Jhumpa Lahiri’s book of short stories, Interpreter of Maladies, reflects a realism that is seldom read in fiction. The characters are neither boring nor extraordinary, but they do face situations and dilemmas that are indicative of real life. Though the stories are all unrelated, they do share similar themes. These reoccurring motifs are religion, New-world v . Old-world tradition, gender roles, and secrecy. These themes become vital in the development of each and every character in the work. In Lahiri’s collection of works, a common, yet subtle theme is secrecy.
In the stories, many of the characters find themselves in different situations that manifest solely because they have withheld things from their loved ones. Such an example is in the opening story of the book, A Temporary Matter. In the story, the married couple, Shukumar and Shoba, find themselves divulging secrets that they concealed their entire marriage. In the end, their lack of communication proves to be their downfall. In the story Sexy, the entire story is centered around a secret affair between a single woman and a married man.
In this story, Lahiri takes a creative turn, in which the protagonist Miranda keeps secrets from Dev, the married man with whom the affair is taking place. This is a bit of irony that even within an affair, a relationship initially built upon secrecy can in fact fall prey to secrecy. But furthermore, it is Lahiri’s use of secrecy that in turn humanizes her characters and makes them more relatable to the reader.
A second important overtone in Interpreter of Maladies is the presentation of traditional gender roles.
Rather than presenting gender roles as stated by tradition, Lahiri presented the reader with instances in which the “roles” of husbands and wives were often challenged or reversed. In the title story, Interpreter of Maladies, the character of Mrs. Das behaves in an almost opposite manner from any traditional Indian woman. She is cold and callous towards her own children and is blatantly honest about her infidelity when speaking to Mr. Kapasi. Mr. Das, on the contrary, nurtures the children and shows a general interest towards his family.
Gender roles are also challenged in the story A Temporary Matter. Shukumar (Shoba’s husband), while being a student at home, begins to take on the traditional role of females in Indian society in his domestic work. At this time, Shoba provides as the breadwinner in the relationship and portrays an insensitivity that is traditionally indicative of men. In the collection, religious descent also plays an underlying role in the stories. The majority of the characters in the book are Hindu and this plays a part in some of the stories. One significant example of this is in the story This Blessed House.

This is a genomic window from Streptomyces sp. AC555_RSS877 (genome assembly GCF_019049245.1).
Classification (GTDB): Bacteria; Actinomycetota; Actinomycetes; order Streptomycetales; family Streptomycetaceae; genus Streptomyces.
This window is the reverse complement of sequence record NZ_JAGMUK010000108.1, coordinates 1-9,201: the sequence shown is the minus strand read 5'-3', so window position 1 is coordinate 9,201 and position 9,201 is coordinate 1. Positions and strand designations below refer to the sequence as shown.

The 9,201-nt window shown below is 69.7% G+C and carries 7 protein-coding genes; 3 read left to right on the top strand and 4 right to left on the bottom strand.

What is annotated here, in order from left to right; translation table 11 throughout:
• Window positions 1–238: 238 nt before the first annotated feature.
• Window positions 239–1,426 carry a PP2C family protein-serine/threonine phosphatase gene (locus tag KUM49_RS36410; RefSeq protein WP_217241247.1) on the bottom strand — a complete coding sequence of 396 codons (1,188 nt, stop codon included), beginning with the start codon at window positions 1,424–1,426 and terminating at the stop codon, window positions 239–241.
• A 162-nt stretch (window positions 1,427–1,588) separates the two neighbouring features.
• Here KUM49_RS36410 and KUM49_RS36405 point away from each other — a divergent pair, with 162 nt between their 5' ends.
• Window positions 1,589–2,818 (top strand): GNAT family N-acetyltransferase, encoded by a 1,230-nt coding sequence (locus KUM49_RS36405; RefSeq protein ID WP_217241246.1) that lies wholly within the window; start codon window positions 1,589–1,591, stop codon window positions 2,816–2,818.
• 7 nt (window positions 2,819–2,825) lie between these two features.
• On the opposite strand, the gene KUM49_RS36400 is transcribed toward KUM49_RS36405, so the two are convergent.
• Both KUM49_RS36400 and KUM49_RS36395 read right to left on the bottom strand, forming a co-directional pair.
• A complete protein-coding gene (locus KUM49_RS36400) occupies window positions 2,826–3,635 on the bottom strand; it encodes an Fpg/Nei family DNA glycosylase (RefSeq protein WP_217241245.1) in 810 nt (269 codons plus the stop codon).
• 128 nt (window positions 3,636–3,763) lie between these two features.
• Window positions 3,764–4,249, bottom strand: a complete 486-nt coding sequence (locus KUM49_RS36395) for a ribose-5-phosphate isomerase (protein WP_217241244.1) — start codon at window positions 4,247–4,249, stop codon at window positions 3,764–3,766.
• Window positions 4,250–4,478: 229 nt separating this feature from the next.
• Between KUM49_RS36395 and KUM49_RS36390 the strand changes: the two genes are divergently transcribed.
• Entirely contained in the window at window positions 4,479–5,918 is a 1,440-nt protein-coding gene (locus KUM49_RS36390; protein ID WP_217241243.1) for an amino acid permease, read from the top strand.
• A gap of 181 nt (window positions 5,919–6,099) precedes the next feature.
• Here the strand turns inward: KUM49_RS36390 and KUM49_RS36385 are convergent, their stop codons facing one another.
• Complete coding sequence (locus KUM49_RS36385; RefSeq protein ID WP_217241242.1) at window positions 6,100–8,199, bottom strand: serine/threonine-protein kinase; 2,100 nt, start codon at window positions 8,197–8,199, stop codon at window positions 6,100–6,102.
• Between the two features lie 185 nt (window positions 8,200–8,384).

In the story the protagonist, Sanjeev, finds himself at odds with his wife over some Christian relics in his Hindu household. Though religion isn’t stressed too greatly, it often is a catalyst for the theme of tradition. In Indian culture, religion is the launching point from which tradition is developed. Tradition plays the most vital role throughout the stories. More specifically, tradition is often presented by the clash between Old-world (Indian) tradition and that of American, or “New-world” tradition. It is often portrayed that ideal traditional standards are those of India.
Tradition is then shown to hold little weight in America; gender roles, distaste for religion and culture, etc. Many stories portray that Indians in America as aware of tradition but find themselves abandoning it with changing times. The story of Boori Ma in A Real Durwan is, in itself, a metaphor for the plight of Tradition and how it is becoming victim to changing times. Boori Ma represents all that is old tradition; she often recalled her glorious past and readily maintained the present (providing maintenance for the building she inhabited and her duties as durwan).
Many characters served as examples of the lack of tradition: Mrs. Das, Twinkle from This Blessed House, and Shoba to name a few. Then there are those who clung to tradition and found hardship, most notably Mrs. Sen, who discovered American life difficult and nearly impossible. But all in all, it was tradition or the lack thereof that fueled many of the book’s characters, and in turn provided a dynamic that solidified the differences between the characters.
Jhumpa Lahiri’s Interpreter of Maladies provides a clear window into the heart of Indian culture. It approaches culture from all sides and serves to educate as well as entertain. The reoccurring themes of religion, tradition, gender roles, and secrecy lie at the heart of the book but with broadened scope, one can also see that these very themes play a part in everyday life and extend beyond that of Indian culture. So it becomes evident that Jhumpa Lahiri has captured not only the heart of Indian society, but that of humanity on the whole.